If you are interested in finding out more about the Green Flag Award or other programmes run by Keep Northern Ireland Beautiful (Blue Flag, Eco-Schools, Live Here Love Here) please e-mail us on enquiries@keepnorthernirelandbeautiful.org call us on 028 9073 6920 or visit our website www.keepnorthernirelandbeautiful.org.

We are proud to share the news that we are the first organisation in Northern Ireland to achieve Carbon Literacy Organisation (CLO) Bronze status for the progress that we have made in reducing carbon emissions.

The Carbon Literacy Project awarded Keep Northern Ireland Beautiful the accreditation in recognition of the development and delivery of a range of Carbon Literacy programmes for teachers, youth and community leaders and for successfully guiding the majority of our team across the organisation through their own certified Carbon Literacy training.

Since the final months of 2021, internal sessions have been delivered in modular format by our in-house Climate Action team, and staff have committed to a mandatory carbon-cutting pledge as part of their training. Some notable examples include transitions to vegan and meat-reducing diets, installation of solar panels and solar-charging devices at home, and responsible disposal of hard-to-recycle items through local Terracycle programmes.

Our CEO, Dr Ian Humphreys, commented on the success: “We are a great believer in practising what we preach, and earning Bronze accreditation from The Carbon Literacy Project is an important step in helping Keep Northern Ireland Beautiful get our own house in order. On behalf of the wider organisation, I would like to thank Scott and his entire team for driving us towards this proud award.”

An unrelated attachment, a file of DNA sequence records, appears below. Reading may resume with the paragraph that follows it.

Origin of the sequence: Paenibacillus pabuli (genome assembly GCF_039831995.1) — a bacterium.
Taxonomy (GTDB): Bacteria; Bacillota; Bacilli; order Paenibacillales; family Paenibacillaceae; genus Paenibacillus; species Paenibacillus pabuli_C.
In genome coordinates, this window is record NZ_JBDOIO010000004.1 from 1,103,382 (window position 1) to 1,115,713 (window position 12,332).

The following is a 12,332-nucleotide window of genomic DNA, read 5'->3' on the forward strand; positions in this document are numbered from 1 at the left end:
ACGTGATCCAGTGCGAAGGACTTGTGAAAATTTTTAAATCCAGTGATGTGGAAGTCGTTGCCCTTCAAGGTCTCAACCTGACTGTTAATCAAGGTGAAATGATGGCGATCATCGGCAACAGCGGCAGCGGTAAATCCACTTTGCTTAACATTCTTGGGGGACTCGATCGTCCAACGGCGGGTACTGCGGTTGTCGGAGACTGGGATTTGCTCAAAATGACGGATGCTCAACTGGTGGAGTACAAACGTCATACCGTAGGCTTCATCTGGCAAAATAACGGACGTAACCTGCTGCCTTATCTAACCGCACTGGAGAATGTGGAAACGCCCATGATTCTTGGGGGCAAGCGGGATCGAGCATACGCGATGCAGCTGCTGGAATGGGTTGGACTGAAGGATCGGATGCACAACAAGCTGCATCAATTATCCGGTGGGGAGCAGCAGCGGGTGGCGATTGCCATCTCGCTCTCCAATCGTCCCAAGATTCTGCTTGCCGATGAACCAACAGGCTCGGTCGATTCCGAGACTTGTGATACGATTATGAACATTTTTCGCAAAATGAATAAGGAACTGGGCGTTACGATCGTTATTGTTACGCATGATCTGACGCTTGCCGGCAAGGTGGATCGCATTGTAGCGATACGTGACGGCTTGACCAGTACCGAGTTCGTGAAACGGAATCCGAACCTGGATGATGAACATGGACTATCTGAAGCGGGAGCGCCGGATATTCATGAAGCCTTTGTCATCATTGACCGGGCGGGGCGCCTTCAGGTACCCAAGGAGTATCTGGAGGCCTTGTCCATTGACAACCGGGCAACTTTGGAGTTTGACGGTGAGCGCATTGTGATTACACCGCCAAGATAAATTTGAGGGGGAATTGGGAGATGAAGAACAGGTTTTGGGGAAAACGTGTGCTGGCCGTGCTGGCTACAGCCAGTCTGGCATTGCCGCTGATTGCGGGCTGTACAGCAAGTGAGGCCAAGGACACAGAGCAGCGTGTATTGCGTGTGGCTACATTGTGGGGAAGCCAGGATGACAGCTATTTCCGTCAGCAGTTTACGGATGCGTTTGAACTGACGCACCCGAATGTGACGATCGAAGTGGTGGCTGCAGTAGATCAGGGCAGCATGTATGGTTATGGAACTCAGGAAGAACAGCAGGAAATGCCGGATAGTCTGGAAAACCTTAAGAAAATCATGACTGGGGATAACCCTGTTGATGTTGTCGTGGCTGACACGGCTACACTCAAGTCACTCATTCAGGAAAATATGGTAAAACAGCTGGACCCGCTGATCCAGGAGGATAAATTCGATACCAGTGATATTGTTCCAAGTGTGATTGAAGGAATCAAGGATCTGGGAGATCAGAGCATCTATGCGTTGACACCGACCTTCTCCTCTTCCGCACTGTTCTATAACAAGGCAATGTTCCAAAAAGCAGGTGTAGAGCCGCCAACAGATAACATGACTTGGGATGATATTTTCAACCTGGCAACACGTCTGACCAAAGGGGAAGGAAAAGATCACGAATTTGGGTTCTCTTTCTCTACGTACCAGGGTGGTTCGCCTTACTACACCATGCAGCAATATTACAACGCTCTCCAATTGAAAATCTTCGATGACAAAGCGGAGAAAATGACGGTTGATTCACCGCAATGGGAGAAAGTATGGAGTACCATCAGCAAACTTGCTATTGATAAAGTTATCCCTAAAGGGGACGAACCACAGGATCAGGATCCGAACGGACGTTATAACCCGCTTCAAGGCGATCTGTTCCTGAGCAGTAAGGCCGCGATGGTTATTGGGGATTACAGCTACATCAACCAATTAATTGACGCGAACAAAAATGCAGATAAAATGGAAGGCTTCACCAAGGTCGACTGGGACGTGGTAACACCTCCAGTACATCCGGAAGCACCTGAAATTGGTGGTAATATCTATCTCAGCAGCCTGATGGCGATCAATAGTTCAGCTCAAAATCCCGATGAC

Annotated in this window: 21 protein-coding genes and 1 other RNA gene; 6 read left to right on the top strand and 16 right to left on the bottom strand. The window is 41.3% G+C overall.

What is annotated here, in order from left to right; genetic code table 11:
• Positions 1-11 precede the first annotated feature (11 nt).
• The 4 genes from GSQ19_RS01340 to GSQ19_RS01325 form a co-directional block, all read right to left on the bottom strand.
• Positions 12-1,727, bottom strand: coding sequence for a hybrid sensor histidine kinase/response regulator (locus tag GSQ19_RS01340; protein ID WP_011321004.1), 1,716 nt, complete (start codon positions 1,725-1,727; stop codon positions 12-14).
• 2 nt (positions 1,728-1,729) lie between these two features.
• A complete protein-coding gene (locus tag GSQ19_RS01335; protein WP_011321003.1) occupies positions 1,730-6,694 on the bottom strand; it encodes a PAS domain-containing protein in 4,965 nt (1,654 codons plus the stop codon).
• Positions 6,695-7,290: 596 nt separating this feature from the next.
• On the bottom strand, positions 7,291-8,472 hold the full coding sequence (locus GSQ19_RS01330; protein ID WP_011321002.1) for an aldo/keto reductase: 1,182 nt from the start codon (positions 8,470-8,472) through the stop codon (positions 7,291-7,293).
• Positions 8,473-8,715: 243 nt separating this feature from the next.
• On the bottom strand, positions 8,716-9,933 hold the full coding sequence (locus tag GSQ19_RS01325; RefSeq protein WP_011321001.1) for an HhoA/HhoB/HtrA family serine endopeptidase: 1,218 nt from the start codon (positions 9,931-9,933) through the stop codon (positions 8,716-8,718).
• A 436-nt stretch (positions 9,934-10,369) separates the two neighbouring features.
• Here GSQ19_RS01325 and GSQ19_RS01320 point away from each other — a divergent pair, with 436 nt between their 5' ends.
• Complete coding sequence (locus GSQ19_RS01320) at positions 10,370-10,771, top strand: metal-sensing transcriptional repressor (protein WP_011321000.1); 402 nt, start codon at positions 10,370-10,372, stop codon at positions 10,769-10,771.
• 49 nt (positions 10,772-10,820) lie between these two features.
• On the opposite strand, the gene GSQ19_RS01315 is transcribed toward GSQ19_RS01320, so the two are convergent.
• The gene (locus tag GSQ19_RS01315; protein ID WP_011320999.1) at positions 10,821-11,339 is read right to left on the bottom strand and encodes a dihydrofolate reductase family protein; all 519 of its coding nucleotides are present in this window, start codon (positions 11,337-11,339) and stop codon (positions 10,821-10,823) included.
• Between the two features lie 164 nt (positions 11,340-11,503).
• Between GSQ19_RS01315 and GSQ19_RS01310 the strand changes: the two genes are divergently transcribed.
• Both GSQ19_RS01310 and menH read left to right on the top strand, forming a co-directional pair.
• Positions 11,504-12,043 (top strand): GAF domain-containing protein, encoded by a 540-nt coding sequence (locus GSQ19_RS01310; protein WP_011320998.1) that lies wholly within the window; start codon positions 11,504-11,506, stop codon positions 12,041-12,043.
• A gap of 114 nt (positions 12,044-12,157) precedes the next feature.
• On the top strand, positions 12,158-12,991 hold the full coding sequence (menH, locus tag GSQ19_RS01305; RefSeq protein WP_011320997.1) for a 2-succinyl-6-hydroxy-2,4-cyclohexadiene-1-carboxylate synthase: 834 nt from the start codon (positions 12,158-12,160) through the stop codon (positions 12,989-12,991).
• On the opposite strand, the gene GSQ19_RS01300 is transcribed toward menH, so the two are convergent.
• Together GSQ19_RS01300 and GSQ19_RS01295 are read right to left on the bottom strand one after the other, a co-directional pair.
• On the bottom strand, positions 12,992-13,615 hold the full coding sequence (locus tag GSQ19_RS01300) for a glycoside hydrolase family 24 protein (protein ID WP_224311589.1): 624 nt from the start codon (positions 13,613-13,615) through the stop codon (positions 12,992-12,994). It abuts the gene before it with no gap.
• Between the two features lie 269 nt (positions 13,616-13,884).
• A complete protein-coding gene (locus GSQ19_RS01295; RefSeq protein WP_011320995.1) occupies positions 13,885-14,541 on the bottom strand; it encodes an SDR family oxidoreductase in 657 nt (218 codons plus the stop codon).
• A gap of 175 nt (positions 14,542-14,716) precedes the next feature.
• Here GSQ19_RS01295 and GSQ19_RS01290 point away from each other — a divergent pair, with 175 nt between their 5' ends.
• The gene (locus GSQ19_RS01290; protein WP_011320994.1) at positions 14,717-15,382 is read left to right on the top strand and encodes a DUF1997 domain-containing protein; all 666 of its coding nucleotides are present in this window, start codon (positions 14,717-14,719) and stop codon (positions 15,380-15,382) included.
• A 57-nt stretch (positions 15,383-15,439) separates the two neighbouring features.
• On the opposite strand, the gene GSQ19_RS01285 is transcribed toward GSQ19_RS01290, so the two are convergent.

Dave Coleman, Co-Founder and Managing Director of The Carbon Literacy Project added: "We’re delighted to be able to present the first Carbon Literate Organisation award in Northern Ireland to Keep Northern Ireland Beautiful and congratulate them on their achievement. The award recognises their commitment to supporting their staff to become Carbon Literate, maintaining a low carbon culture in the organisation to reduce carbon emissions, and advocating and working to deliver reduced carbon emissions across a range of groups in society, creating a more sustainable economy now, and a better future for tomorrow, for everyone in Northern Ireland and beyond."

Carbon Literate Organisation accreditation is a tiered system, spanning from Bronze and Silver, right through to Gold and Platinum. Keep Northern Ireland Beautiful is already working towards the Silver standard, which will involve embedding Carbon Literacy throughout our organisation performance systems and keeping the public aware of our carbon journey.

GCSE and AS level students in Northern Ireland will be able to gain a brand new qualification in climate change and environmental action from September. The new OCN NI Level 2 Certificate in Reducing Carbon Footprints Through Environmental Action has just been added to the Department of Education list of courses approved for teaching in schools in Northern Ireland (NIEFQAN) and will be awarded by the Open College Network, Northern Ireland (OCN NI).

Students will have the opportunity to follow a selection of project-based modules in ‘Understanding the role of Carbon in Climate Change’, ‘Biodiversity Recovery’, ‘Tackling Single-Use Plastics’, ‘Fast Fashion’ and ‘Climate Campaigning’. The qualification is fully assessed through coursework.

To date almost 30 teachers in Northern Ireland have completed a free Carbon Literacy training course, funded by Department for Agriculture, Environment and Rural Affairs (DAERA), to enable teachers to support and deliver carbon literacy programmes for students within their schools.